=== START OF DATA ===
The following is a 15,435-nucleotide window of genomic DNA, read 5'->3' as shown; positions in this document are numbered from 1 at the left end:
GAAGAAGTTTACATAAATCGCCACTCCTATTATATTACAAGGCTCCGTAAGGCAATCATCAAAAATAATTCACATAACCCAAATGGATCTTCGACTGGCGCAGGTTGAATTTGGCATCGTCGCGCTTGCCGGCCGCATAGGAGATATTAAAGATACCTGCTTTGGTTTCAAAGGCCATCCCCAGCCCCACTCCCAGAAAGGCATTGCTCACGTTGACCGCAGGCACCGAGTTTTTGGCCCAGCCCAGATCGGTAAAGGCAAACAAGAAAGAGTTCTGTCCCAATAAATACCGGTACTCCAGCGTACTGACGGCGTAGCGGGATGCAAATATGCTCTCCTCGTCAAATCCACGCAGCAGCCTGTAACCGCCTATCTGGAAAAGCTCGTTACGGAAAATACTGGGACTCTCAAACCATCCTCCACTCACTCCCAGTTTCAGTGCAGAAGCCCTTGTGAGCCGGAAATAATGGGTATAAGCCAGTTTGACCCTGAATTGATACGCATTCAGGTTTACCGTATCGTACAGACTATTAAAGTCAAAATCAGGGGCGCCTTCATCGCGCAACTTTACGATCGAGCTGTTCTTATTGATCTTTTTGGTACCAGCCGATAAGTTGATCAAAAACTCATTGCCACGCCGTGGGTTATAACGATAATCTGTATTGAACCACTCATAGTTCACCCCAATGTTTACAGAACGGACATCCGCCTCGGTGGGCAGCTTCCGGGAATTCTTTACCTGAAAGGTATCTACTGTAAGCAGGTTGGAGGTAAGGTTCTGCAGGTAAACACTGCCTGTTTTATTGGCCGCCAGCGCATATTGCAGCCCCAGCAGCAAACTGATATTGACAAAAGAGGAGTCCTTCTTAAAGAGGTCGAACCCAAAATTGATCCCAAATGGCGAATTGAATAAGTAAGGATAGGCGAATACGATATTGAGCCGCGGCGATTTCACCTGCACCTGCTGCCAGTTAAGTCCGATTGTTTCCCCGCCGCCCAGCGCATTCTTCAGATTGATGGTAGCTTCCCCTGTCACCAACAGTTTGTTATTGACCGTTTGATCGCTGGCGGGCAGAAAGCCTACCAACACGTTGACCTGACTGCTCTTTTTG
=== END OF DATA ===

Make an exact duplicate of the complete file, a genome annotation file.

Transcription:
The following is a 15,435-nucleotide window of genomic DNA, read 5'->3' as shown; positions in this document are numbered from 1 at the left end:
GAAGAAGTTTACATAAATCGCCACTCCTATTATATTACAAGGCTCCGTAAGGCAATCATCAAAAATAATTCACATAACCCAAATGGATCTTCGACTGGCGCAGGTTGAATTTGGCATCGTCGCGCTTGCCGGCCGCATAGGAGATATTAAAGATACCTGCTTTGGTTTCAAAGGCCATCCCCAGCCCCACTCCCAGAAAGGCATTGCTCACGTTGACCGCAGGCACCGAGTTTTTGGCCCAGCCCAGATCGGTAAAGGCAAACAAGAAAGAGTTCTGTCCCAATAAATACCGGTACTCCAGCGTACTGACGGCGTAGCGGGATGCAAATATGCTCTCCTCGTCAAATCCACGCAGCAGCCTGTAACCGCCTATCTGGAAAAGCTCGTTACGGAAAATACTGGGACTCTCAAACCATCCTCCACTCACTCCCAGTTTCAGTGCAGAAGCCCTTGTGAGCCGGAAATAATGGGTATAAGCCAGTTTGACCCTGAATTGATACGCATTCAGGTTTACCGTATCGTACAGACTATTAAAGTCAAAATCAGGGGCGCCTTCATCGCGCAACTTTACGATCGAGCTGTTCTTATTGATCTTTTTGGTACCAGCCGATAAGTTGATCAAAAACTCATTGCCACGCCGTGGGTTATAACGATAATCTGTATTGAACCACTCATAGTTCACCCCAATGTTTACAGAACGGACATCCGCCTCGGTGGGCAGCTTCCGGGAATTCTTTACCTGAAAGGTATCTACTGTAAGCAGGTTGGAGGTAAGGTTCTGCAGGTAAACACTGCCTGTTTTATTGGCCGCCAGCGCATATTGCAGCCCCAGCAGCAAACTGATATTGACAAAAGAGGAGTCCTTCTTAAAGAGGTCGAACCCAAAATTGATCCCAAATGGCGAATTGAATAAGTAAGGATAGGCGAATACGATATTGAGCCGCGGCGATTTCACCTGCACCTGCTGCCAGTTAAGTCCGATTGTTTCCCCGCCGCCCAGCGCATTCTTCAGATTGATGGTAGCTTCCCCTGTCACCAACAGTTTGTTATTGACCGTTTGATCGCTGGCGGGCAGAAAGCCTACCAACACGTTGACCTGACTGCTCTTTTTG